The last point on the agenda was to close the calves in the lower hallway and give them hay, water, and minerals. These last four calves were all summer born calves and they make up the smallest of the four weening groups we had for the 2021 season. After going about our weening in different ways each time, to ensure there are no bandits, I have concluded that I appreciate the assurance of the confined lower hallway for at least the first week or two. Back during the grazing season, when we would wean on grass paddocks, on two occasions, in that first critical week, there were calves and mammas that would do their best to reunite and to their efforts were successful. When the weather is cold and wet, this lower hallway is a plush comforting spot. Also, the mammas and calves are allowed to connect through the panels, without the calves actually nursing. This seems to help both calf and mamma understand that they are both still in existence, thus lessening the frantic stress of thinking that they just cannot find each other. After about 3-4 days the Mamma cows eventually settle and move on. They stop coming back to check on their calves and determinately stay with the large herd again. Then, after those first couple weeks we let these newly weened calves join the larger, free roaming calf group and this they like!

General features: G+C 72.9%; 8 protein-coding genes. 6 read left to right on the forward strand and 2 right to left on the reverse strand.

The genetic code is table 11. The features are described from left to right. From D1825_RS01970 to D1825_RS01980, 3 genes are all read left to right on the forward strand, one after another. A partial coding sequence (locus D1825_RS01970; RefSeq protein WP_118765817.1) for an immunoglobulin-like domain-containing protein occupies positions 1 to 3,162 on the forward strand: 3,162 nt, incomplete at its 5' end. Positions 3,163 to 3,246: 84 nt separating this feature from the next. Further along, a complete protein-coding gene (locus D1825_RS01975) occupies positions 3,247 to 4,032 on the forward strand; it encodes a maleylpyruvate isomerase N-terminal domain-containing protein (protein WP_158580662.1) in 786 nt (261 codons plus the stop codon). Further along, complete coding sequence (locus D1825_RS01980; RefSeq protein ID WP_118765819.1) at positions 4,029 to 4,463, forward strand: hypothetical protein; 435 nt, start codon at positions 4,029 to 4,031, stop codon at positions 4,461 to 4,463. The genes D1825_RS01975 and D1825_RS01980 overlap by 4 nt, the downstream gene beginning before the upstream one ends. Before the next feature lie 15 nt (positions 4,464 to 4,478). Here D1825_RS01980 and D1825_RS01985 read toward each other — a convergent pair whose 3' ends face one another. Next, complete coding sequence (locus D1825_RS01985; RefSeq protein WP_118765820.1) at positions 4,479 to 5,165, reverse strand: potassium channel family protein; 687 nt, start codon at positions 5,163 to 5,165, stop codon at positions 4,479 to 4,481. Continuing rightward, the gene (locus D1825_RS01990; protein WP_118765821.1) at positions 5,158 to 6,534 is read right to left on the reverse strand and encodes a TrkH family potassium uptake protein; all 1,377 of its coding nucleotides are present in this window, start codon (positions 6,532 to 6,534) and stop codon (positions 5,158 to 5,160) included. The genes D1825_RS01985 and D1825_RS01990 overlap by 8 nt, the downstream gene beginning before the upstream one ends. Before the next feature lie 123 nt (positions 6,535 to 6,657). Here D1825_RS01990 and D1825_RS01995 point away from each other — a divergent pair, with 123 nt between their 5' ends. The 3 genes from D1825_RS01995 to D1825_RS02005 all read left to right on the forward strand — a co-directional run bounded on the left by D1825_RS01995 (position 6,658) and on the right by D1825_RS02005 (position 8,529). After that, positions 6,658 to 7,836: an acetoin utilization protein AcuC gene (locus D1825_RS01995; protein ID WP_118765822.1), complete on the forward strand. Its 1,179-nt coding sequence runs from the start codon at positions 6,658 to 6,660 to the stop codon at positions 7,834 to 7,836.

From an outsiders view, one must wonder why did we have to bring in the herd of 64 cattle when we only needed 5. A herd of cattle prefers to stay together. They find comfort in their group and in general cattle need other cattle as they have shared emotions. They move in group patterns and therefore once one cow starts walking in the desired direction soon the whole group will take note and follow. We like to keep the herd calm and steady when walking them more than half a mile, so they do not feel pushed or trapped. If we were to have tried to seek out only "Christmas Mamma" to bring in to the barn, it would have been near impossible. She would have become nervous and flighty because she would have felt that it was her that we were seeking. Same goes for the four calves. So anytime we need to separate cattle or get some into a holding chute, we have to bring them as a whole herd into the barn area.